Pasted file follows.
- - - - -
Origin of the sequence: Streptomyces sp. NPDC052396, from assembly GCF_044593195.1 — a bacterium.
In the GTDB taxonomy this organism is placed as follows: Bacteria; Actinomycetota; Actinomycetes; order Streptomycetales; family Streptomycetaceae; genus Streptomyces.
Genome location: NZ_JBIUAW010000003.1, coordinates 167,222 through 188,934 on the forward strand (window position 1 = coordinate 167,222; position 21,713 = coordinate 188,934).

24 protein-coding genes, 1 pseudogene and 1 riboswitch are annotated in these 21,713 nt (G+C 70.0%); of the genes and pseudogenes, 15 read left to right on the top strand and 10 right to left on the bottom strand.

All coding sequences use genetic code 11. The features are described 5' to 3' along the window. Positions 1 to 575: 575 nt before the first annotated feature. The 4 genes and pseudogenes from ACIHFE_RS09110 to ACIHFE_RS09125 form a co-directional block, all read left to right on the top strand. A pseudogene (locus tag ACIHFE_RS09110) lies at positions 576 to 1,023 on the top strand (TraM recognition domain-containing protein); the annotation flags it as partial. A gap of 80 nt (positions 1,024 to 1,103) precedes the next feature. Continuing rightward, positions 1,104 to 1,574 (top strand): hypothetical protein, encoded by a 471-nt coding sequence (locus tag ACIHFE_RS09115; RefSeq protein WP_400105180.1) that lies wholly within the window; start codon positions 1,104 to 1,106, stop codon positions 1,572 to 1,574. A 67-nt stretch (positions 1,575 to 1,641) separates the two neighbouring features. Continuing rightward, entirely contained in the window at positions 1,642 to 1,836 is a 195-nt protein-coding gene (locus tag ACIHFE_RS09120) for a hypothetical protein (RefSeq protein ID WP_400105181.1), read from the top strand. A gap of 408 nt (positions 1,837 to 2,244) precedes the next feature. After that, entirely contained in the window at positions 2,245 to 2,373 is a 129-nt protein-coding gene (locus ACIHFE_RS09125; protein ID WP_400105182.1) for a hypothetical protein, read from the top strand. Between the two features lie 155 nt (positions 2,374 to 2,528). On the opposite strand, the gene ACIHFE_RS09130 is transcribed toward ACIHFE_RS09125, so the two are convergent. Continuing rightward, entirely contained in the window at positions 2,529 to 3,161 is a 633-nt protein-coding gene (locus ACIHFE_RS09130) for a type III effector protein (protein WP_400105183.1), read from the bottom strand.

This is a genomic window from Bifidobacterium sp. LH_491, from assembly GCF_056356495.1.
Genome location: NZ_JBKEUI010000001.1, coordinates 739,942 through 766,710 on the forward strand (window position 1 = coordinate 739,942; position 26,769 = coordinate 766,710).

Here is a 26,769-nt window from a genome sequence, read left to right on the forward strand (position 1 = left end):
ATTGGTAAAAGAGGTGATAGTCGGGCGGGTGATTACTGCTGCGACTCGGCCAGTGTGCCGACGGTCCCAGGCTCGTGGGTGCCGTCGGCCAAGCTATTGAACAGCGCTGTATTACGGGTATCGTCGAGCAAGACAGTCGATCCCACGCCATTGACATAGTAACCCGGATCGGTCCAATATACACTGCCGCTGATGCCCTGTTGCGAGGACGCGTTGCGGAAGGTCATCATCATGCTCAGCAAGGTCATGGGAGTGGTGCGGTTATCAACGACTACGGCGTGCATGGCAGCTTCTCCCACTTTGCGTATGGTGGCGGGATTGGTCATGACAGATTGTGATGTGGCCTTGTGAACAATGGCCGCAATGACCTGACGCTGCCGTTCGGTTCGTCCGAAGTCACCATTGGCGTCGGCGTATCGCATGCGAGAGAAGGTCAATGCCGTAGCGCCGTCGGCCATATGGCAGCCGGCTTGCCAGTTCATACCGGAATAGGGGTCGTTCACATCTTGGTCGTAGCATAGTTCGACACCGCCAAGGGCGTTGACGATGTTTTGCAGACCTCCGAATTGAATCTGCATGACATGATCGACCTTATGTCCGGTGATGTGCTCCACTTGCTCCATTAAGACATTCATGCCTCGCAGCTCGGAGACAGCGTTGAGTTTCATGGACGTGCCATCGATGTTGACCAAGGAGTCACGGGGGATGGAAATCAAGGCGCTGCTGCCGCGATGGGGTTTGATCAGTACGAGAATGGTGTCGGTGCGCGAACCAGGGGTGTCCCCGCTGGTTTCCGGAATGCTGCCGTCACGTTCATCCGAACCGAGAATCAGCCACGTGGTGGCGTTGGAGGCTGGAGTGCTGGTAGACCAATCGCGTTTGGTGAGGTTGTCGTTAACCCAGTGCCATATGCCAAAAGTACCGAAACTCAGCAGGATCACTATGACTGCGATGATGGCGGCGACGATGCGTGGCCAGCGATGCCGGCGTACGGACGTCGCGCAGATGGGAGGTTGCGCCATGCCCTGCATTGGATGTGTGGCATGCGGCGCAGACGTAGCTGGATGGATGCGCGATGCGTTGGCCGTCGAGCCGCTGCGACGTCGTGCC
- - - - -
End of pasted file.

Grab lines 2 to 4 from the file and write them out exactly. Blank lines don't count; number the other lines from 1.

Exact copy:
In the GTDB taxonomy this organism is placed as follows: Bacteria; Actinomycetota; Actinomycetes; order Streptomycetales; family Streptomycetaceae; genus Streptomyces.
Genome location: NZ_JBIUAW010000003.1, coordinates 167,222 through 188,934 on the forward strand (window position 1 = coordinate 167,222; position 21,713 = coordinate 188,934).

24 protein-coding genes, 1 pseudogene and 1 riboswitch are annotated in these 21,713 nt (G+C 70.0%); of the genes and pseudogenes, 15 read left to right on the top strand and 10 right to left on the bottom strand.